This study aimed to identify the incrusting and sedentary animals associated with the hull of a tugboat active in the ports of Pernambuco and later loaned to the port of Natal, Rio Grande do Norte. Thus, areas with dense biofouling were scraped and the species then classified in terms of their bioinvasive status for the Brazilian coast. Six were native to Brazil, two were cryptogenic and 16 nonindigenous; nine of the latter were classified as established (Musculus lateralis, Sphenia fragilis, Balanus trigonus, Biflustra savartii, Botrylloides nigrum, Didemnum psammatodes, Herdmania pallida, Microscosmus exasperatus, and Symplegma rubra) and three as invasive (Mytilopsis leucophaeta, Amphibalanus reticulatus, and Striatobalanus amaryllis). The presence of M. leucophaeata, Amphibalanus eburneus and A. reticulatus on the boat's hull propitiated their introduction onto the Natal coast. The occurrence of a great number of tunicate species in Natal reflected the port area's benthic diversity and facilitated the inclusion of two bivalves - Musculus lateralis and Sphenia fragilis - found in their siphons and in the interstices between colonies or individuals, respectively. The results show the role of biofouling on boat hulls in the introduction of nonindigenous species and that the port of Recife acts as a source of some species.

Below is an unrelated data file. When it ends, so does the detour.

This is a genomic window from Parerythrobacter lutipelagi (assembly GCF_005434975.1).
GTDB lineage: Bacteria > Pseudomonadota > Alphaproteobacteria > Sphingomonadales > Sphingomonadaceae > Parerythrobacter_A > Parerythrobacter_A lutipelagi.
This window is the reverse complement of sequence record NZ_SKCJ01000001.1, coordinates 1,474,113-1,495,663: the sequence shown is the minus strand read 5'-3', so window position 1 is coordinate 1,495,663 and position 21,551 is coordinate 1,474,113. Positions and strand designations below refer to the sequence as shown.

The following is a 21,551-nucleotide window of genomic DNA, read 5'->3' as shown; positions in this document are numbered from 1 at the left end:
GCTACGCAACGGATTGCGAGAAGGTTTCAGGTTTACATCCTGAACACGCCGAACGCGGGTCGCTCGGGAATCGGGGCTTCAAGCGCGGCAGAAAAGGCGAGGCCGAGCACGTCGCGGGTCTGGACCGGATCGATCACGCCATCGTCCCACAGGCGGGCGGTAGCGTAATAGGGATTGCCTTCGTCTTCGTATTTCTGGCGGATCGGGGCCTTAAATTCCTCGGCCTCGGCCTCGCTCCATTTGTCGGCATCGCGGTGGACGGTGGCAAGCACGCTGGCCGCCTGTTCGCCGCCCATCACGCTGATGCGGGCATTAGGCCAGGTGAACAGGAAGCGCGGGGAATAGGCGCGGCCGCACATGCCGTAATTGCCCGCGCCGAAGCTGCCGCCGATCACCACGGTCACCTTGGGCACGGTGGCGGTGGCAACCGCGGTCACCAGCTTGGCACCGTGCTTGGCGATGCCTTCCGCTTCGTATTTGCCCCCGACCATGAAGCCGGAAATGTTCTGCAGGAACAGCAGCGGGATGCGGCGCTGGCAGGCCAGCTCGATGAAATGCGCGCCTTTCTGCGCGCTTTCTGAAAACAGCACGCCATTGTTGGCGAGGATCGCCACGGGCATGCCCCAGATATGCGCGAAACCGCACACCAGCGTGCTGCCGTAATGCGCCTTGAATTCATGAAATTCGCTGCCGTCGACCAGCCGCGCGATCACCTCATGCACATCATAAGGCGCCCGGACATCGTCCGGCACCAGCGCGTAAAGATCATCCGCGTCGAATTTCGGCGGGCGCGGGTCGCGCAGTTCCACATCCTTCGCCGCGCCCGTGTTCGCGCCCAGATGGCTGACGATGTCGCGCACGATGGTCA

Bioinvasion; vessels hulls; fouling community; harbor area; Nonindigenous species